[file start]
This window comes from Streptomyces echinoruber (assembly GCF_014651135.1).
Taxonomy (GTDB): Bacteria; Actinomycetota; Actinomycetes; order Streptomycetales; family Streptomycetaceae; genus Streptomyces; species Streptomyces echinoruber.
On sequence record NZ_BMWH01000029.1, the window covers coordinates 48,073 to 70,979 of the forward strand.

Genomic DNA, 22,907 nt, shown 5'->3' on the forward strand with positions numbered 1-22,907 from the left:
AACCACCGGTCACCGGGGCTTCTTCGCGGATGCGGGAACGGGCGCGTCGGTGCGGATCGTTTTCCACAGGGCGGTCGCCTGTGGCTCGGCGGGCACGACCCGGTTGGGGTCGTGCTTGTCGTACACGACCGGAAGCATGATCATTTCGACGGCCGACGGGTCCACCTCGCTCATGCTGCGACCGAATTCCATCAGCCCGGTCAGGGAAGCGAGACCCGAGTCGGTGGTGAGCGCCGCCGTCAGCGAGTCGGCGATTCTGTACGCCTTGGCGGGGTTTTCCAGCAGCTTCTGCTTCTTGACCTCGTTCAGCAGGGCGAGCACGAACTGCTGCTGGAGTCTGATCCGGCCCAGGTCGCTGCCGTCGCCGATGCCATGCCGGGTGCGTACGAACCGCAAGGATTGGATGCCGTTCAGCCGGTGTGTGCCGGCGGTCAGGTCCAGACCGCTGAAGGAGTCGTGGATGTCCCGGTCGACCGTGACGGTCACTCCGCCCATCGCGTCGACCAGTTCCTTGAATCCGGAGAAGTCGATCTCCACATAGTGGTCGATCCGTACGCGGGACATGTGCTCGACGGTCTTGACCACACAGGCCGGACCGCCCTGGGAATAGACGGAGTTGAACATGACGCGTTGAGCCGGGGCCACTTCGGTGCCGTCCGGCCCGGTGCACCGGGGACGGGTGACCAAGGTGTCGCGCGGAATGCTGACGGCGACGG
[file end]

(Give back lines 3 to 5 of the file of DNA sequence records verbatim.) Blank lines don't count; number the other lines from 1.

On sequence record NZ_BMWH01000029.1, the window covers coordinates 48,073 to 70,979 of the forward strand.

Genomic DNA, 22,907 nt, shown 5'->3' on the forward strand with positions numbered 1-22,907 from the left:
AACCACCGGTCACCGGGGCTTCTTCGCGGATGCGGGAACGGGCGCGTCGGTGCGGATCGTTTTCCACAGGGCGGTCGCCTGTGGCTCGGCGGGCACGACCCGGTTGGGGTCGTGCTTGTCGTACACGACCGGAAGCATGATCATTTCGACGGCCGACGGGTCCACCTCGCTCATGCTGCGACCGAATTCCATCAGCCCGGTCAGGGAAGCGAGACCCGAGTCGGTGGTGAGCGCCGCCGTCAGCGAGTCGGCGATTCTGTACGCCTTGGCGGGGTTTTCCAGCAGCTTCTGCTTCTTGACCTCGTTCAGCAGGGCGAGCACGAACTGCTGCTGGAGTCTGATCCGGCCCAGGTCGCTGCCGTCGCCGATGCCATGCCGGGTGCGTACGAACCGCAAGGATTGGATGCCGTTCAGCCGGTGTGTGCCGGCGGTCAGGTCCAGACCGCTGAAGGAGTCGTGGATGTCCCGGTCGACCGTGACGGTCACTCCGCCCATCGCGTCGACCAGTTCCTTGAATCCGGAGAAGTCGATCTCCACATAGTGGTCGATCCGTACGCGGGACATGTGCTCGACGGTCTTGACCACACAGGCCGGACCGCCCTGGGAATAGACGGAGTTGAACATGACGCGTTGAGCCGGGGCCACTTCGGTGCCGTCCGGCCCGGTGCACCGGGGACGGGTGACCAAGGTGTCGCGCGGAATGCTGACGGCGACGG